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Managed Ethernet switches have more capability than unmanaged switches, but they also require a skilled administrator or engineer to make the most of them. A managed switch enables you to have better control of your network and all the data frames moving through it. Unmanaged switches, on the other hand, enable connected devices to communicate with one another in their most basic form.
Below, we compare the differences between managed and unmanaged switches.
Unmanaged Ethernet switches
Unmanaged switches use autonegotiated ports to determine parameters such as the data rate and whether to use half-duplex or full-duplex mode. Additionally, unmanaged switches have no concept of virtual LANs (VLANs). Thus, all devices belong to the same broadcast domain.
Unmanaged switches do maintain a media access control (MAC) address table, however. This table keeps track of dynamically learned MAC addresses and the corresponding switch port on which the MAC address was learned. The inclusion of a MAC address table means unmanaged switches do offer a separate, per-port collision domain. This is a key differentiator between an unmanaged Ethernet switch and an Ethernet hub.
Managed Ethernet switches
A major difference between managed and unmanaged switches is control. A managed switch lets you adjust each port on the switch to any setting you desire, enabling you to monitor and configure your network in many ways. It also provides greater control over how data travels over the network and who has access to it. Managed switches generally offer Simple Network Management Protocol, which enables you to monitor the status of the switch and individual switch ports and gives you statistics like traffic throughput, network errors and port status.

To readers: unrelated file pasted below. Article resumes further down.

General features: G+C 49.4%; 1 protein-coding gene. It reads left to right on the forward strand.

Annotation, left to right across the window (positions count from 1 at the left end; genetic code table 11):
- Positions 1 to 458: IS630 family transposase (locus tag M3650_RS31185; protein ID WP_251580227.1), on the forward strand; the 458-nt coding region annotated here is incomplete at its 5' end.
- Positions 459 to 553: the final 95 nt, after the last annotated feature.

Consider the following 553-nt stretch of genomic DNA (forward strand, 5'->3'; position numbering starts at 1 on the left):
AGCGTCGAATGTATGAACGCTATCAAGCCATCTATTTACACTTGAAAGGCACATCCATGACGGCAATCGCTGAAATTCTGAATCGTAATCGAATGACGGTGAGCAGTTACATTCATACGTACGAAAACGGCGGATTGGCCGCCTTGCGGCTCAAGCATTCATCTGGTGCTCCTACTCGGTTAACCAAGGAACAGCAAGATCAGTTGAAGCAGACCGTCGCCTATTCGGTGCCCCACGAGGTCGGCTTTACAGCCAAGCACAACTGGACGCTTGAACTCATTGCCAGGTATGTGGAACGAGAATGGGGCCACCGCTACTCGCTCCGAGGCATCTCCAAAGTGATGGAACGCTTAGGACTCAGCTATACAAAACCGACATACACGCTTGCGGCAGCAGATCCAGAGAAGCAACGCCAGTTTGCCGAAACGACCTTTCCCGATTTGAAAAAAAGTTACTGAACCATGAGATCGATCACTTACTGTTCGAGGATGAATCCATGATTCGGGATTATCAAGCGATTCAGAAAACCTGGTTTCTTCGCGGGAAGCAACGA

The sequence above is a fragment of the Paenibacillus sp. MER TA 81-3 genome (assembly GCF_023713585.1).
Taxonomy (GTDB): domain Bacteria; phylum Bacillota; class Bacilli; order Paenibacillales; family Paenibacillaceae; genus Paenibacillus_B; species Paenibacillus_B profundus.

Features available on managed switches may vary among manufacturers and models, but they often include the following:
- Spanning Tree Protocol support for switch and link redundancy without creating loops;
- the ability to implement quality of service;
- VLAN support;
- bandwidth rate limiting; and
- port mirroring.
Managed switch ports can be configured as trunks, a process that tags data frames with a VLAN ID and transports multiple VLAN frames across a single link. Multiple ports can also be virtually combined to form port aggregated links that transport at speeds of two, four and eight times the speed of a single link. Lastly, managed Ethernet switches usually have a remotely accessible console -- command-line or web interface -- to enable administrators to make configuration changes or adjustments without being in the same physical location.
Another difference between managed and unmanaged switches is pricing. Managed switches are quite a bit more expensive than unmanaged switches, as they require software patches and updates and -- often -- a skilled professional for implementation. That said, when you have complex networks that consist of PC servers, wireless access points and IoT devices, the configuration options found on managed switches are often necessary.
Smart switches fill some of the gaps between unmanaged and managed switches. They offer better management and configuration control -- as well as VLAN support -- than unmanaged switches, but they are still limited when it comes to full configuration capabilities. Pricing for smart switches falls between managed and unmanaged switches.
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